We're still talking about fuel catalysts? Really?

After my lengthy series of posts following the Sydney Morning Herald's entertaining deconstruction of the Firepower "fuel pill" saga, a reader felt compelled to bring this new Herald article to my attention.

The article sings the praises of the Moletech - or possibly MTECH - Fuel Saver, a catalytic device that allegedly changes the properties of the petrol, blah blah blah.

I saw it mentioned on the gadget blogs, too - these upstanding businessmen must have a stand at CES '08. At least the Engadget piece was properly derisive.

Moletech seem quite proud of their supporting evidence from one "California Environmental Engineering laboratory". Assuming I've found the right site for the lab, it looks kosher at first glance. But then you discover that the CEE lab has previously "proved" that the "Advanced Fuel Carburetor and Cat Converter" does the usual miraculous things. That was back in 2000.

And then there was the "Green Plus" fuel catalyst, also claimed to do similar things to the Moletech gadget, which the CEE lab also said worked.

And then there's the "Rentar Fuel Catalyst", also proclaimed genuine by CEE.

And that was just from the first page of Google results.

Gee, that oil company conspiracy that keeps all of these miracles off the market must be working pretty damn hard, huh?

There have been dozens, if not hundreds, of "fuel catalysts" marketed in the past, many of them with claims indistinguishable from those made for the Moletech gadget.

But this one's the one that actually works. This time for sure, Rocky!

(The end of the Herald article makes reference to another report on the gadget, this time from the Australian Department of Transport and Regional Services, which has recently and very helpfully been renamed the Department of Infrastructure, Transport, Regional Development and Local Government. I've used their Publication Information Request form to ask them whether the quoted report even exists. Hope springs eternal.)

UPDATE: What do you know, they actually replied! Read all about it, including some fresh weirdness, here!

11 Responses to “We're still talking about fuel catalysts? Really?”

  1. tgdavies Says:

    I've just written an indignant letter to the SMH.

    What about Dr Dingle's report? (he has a beautifully designed website by the way)

  2. jakes Says:

    I particularly liked this on Dr Dingle's site:
    'Dr Dingle's passion is to live to 140 healthily'.
    Also, he's associate prof and 'leading researcher' in Health and the Environment at Murdoch (not a chemist or physicist) - so I'm not sure how well placed he is to be making claims about the efficacy of the Fuel Saver. In fact, having looked quickly at the report he doesn't appear to have tested the device himself at all (surprised, anyone?) but just summarised test results from elsewhere. And the Australian tests referred to appear to amount to 'tests' on a single vehicle by a 'private taxi company' (although there might be more but I couldn't be bothered wasting my time reading the whole thing). The whole thing just shouts snake oil (although the SMH apparently doesn't think so - when will they learn?)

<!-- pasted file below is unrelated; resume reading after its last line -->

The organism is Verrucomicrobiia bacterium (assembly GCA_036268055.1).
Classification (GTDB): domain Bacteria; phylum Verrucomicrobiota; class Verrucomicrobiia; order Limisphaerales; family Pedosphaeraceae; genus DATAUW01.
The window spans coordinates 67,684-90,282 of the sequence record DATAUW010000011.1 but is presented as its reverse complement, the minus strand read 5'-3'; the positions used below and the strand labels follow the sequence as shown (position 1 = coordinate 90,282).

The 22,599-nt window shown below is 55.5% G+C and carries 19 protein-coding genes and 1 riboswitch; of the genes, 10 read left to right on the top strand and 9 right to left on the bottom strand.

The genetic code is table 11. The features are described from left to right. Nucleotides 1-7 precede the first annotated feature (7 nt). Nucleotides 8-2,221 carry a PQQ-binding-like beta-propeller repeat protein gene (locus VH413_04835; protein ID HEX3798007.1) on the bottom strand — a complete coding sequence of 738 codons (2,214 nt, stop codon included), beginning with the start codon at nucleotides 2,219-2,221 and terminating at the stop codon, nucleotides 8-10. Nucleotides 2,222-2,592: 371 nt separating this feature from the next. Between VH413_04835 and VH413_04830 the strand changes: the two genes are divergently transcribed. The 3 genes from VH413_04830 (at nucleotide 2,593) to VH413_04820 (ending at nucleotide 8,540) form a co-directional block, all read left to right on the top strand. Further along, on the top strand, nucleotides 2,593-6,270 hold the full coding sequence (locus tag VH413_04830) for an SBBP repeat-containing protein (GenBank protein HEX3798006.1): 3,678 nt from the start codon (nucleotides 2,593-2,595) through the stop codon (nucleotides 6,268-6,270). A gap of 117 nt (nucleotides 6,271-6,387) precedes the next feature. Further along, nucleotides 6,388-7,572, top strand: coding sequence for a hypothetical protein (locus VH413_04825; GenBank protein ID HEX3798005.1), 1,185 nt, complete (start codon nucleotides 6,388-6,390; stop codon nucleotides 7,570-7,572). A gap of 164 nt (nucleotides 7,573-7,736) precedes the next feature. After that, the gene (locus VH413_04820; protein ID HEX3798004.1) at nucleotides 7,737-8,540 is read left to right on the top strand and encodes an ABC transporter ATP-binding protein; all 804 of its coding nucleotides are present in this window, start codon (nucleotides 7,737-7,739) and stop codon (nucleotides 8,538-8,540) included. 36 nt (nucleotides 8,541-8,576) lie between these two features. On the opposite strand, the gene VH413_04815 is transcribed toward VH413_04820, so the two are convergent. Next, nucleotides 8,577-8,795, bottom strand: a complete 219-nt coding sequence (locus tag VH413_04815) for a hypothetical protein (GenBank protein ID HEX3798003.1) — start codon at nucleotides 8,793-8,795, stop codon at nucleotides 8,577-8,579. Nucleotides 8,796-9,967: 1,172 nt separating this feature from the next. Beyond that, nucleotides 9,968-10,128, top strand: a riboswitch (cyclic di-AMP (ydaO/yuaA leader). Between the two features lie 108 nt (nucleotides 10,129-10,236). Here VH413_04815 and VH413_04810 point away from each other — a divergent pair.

3. robzy Says:

    I have also sent in a Publication Information Request form. Interesting to see what happens.


  4. Odeen Says:

    Umm.. if the oil conspiracy is alive and well, then these ineffective "catalysts" are released to distract us, and to make us believe that the effective ones do not exist.

    Isn't that what the oil conspiracy would WANT the consumers to think? "War is peace, freedom is slavery, ignorance is strength, Oceania has always been at war with Eurasia, cars that can sit 5 185cm tall people always use 11L/100km fuel"

    Just saying that absence of evidence is NOT evidence of absence. For all we know, there are hulking pickups out there that use less gas than a Smartcar, but no one except oil company execs know about them, and their creators have been effectively silenced.

  5. Alan Says:

    "Just saying that absence of evidence is NOT evidence of absence..." and just because every Santa I've seen is a fake, doesn't mean there isn't a REAL Santa Claus at the North Pole.

    It's mighty hard to prove a negative. But I would offer this: How do the oil companies control EVERY effective fuel additive?

    No- if there is any improvement in efficiency to be made, I'd suggest a re-design of the basic 4-stroke Kettering cycle engine itself is required. Perhaps incorporating aspects of the Stirling engine, or even the triple expansion chamber system of steam engines.

  6. arteitle Says:

    "Kettering cycle"? Don't you mean Otto cycle?

  7. Daniel Rutter Says:

    No, man - the Kettering cycle. For engines with Bussard-Jeffries ignition nacelles.

  8. AlanO Says:

    Oops. Ok, I had a "Senior Moment".
    But I think my point is valid- between a more efficient fuel and a more efficient engine, I'm less likely to dismiss the engine.

    Damn. Now I have images of hybrid Otto and Stirling engines whirling around. Maybe I should make an animation.

  9. Alan Says:

    So much for trying to add a link...

  10. Daniel Rutter Says:

    I fixed the links. I consider fixing that stuff to be the price I pay for providing a crappy no-preview textbox for comments :-).

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